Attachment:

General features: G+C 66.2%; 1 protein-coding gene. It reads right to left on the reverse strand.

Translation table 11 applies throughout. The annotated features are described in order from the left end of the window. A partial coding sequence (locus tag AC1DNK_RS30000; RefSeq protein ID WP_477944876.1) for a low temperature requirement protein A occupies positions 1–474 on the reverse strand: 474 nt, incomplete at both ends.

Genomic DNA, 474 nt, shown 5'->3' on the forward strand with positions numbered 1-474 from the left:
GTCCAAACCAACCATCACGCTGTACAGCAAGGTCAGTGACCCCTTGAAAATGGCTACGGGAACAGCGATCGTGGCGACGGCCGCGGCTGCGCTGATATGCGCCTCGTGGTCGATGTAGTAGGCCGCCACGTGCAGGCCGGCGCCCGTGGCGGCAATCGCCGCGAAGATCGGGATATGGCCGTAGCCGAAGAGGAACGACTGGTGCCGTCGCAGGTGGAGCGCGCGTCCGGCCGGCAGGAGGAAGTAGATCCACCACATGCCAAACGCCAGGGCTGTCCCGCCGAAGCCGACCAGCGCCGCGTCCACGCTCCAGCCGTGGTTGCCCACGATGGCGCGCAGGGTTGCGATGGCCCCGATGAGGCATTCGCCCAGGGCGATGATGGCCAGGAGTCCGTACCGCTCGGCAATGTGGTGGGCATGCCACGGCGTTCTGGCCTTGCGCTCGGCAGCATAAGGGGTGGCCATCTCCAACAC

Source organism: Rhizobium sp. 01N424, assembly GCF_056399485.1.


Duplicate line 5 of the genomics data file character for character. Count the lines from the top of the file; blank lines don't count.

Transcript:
Source organism: Rhizobium sp. 01N424, assembly GCF_056399485.1.